# Closed unit interval $I = [0, 1]$ is connected (alternative proof)

I'd like to start of by saying I am aware of this post, but I think my question is different enough to warrant its own post.

Some notation, because I don't think this is standard:

• $N^X_\epsilon(x)$ is just the $\epsilon$-ball centered at $x$ in $X$. So say $X \subseteq \mathbb{R}$, we would have $N^X_\epsilon(x) = (x - \epsilon, x + \epsilon) \cap X$

• "$\overset{\text{op}}{\subseteq}$" and "$\overset{\text{cl}}{\subseteq}$" means open and closed subsets respectively.

My lecturer supplied me with this proof of the unit interval being connected:

Let $U \subseteq I$ be an open and closed subset containing $0$. We want to show that $U = I$: if $q \in I$, we must show $q \in U$.

Since $U \overset{\text{cl}}{\subseteq} I \overset{\text{cl}}{\subseteq} \mathbb{R}$, we have that $U \overset{\text{cl}}{\subseteq} \mathbb{R}$. We get that $U \cap [0, q] \subseteq \mathbb{R}$ is non-empty, closed and bounded (by $1$), and thus has a maximum $z \in U \cap [0, q]$. If we show that $z = q$ we have succeded in showing $q \in U$.

Since $U \overset{\text{op}}{\subseteq} I$, there is an $\epsilon > 0$ such that $N_\epsilon^I(z) = (z - \epsilon, z + \epsilon) \cap I \subseteq U$, i.e., such that $$N^{[0, q]}_\epsilon(z) = (z - \epsilon, z + \epsilon) \cap [0, q] \subseteq U \cap [0, q]$$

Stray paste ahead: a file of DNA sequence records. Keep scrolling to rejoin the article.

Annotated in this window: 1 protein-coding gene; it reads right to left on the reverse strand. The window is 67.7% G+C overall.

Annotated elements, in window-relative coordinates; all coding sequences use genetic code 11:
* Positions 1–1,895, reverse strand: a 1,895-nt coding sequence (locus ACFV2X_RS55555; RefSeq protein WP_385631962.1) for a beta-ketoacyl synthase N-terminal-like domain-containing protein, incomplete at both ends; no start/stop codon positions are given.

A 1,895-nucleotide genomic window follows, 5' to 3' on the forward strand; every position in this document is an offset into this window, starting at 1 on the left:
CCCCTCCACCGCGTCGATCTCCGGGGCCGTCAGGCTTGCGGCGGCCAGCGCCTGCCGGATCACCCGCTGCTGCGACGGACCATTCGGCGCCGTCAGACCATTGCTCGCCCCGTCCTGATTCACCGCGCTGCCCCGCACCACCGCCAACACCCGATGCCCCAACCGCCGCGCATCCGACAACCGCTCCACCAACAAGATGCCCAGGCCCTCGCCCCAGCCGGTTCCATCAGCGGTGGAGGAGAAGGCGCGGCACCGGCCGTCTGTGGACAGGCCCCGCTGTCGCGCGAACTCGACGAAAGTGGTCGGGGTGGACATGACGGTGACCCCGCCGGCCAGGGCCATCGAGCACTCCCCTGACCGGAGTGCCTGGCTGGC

I can follow the proof up until this part, but then he picks up his pace and suddenly says

The fact that $z$ is a maximum of $U \cap [0, q]$ then rules out the case when $z < q$; so $z = q. \quad \Box$

I fail to see why this last line is true, and what it has to do with the fact that $U$ is open in $I$. I think there's a lot happening between the lines here, and I wonder if anyone of you can explain exactly what's happening?

$z$ is a max in $U \cap [0, q]$, and therefore is at least as great as the max of $U$ and at least as great as the max of $[0, q]$. Since the max of the latter is $q$, we have $z \ge q$.
• But we knew earlier in the proof that $U \cap [0, q]$ was non-empty, closed and bounded, so it had a maximum $z$. Couldn't we already draw that conclusion then? – kjQtte Nov 26 '16 at 18:01
• @JohnHughes Since $z$ is max in $U∩[0,q]$ we have $z\leq$ max $U$ and $z\leq q$. – Minato Jul 6 '18 at 15:27
If $z<q$ than take any $z'$ such that $z<z'<q$ and $z'<z+\varepsilon$. Then $z'\in N^{[0,q]}_{ϵ}(z)=(z−ϵ,z+ϵ)∩[0,q]⊆U∩[0,q]$. So in $U∩[0,q]$ you find $z'$ that is greater than the max of $U∩[0,q]$.